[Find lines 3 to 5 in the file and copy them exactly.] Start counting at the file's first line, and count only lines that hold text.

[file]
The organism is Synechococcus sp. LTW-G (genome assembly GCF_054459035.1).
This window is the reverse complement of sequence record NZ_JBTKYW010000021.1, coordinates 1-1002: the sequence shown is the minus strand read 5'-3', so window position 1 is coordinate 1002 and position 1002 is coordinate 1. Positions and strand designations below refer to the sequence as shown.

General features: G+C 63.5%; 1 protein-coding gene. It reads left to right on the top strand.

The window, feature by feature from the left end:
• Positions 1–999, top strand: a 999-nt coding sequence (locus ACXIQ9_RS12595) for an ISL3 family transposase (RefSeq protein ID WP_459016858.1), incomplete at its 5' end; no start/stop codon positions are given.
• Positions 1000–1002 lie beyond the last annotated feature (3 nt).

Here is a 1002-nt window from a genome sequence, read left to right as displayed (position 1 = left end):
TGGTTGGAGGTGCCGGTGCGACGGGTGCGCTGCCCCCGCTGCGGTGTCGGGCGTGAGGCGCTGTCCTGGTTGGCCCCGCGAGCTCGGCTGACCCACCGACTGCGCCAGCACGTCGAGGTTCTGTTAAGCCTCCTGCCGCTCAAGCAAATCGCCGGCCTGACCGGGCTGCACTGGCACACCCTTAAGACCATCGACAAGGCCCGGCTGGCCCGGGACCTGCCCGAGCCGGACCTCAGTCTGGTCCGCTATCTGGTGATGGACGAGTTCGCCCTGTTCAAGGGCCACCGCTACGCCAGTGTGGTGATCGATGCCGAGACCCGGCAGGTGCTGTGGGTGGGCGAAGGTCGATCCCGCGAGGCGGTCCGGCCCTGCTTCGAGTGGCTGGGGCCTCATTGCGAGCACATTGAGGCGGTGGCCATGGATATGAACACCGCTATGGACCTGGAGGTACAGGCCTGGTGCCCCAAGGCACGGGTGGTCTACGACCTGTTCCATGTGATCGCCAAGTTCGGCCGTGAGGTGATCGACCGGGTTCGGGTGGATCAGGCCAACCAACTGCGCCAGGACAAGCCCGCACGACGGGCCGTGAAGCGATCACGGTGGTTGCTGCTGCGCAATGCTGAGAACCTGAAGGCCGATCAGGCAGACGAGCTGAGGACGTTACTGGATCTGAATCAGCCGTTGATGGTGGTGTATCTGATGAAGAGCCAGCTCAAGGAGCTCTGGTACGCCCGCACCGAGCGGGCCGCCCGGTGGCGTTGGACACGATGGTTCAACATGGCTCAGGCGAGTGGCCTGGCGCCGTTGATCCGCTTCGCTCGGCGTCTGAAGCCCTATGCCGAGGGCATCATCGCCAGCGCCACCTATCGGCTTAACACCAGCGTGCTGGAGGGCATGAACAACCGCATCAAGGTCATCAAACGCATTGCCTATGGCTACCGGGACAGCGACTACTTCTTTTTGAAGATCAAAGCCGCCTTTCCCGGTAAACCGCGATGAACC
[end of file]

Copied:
General features: G+C 63.5%; 1 protein-coding gene. It reads left to right on the top strand.

The window, feature by feature from the left end:
• Positions 1–999, top strand: a 999-nt coding sequence (locus ACXIQ9_RS12595) for an ISL3 family transposase (RefSeq protein ID WP_459016858.1), incomplete at its 5' end; no start/stop codon positions are given.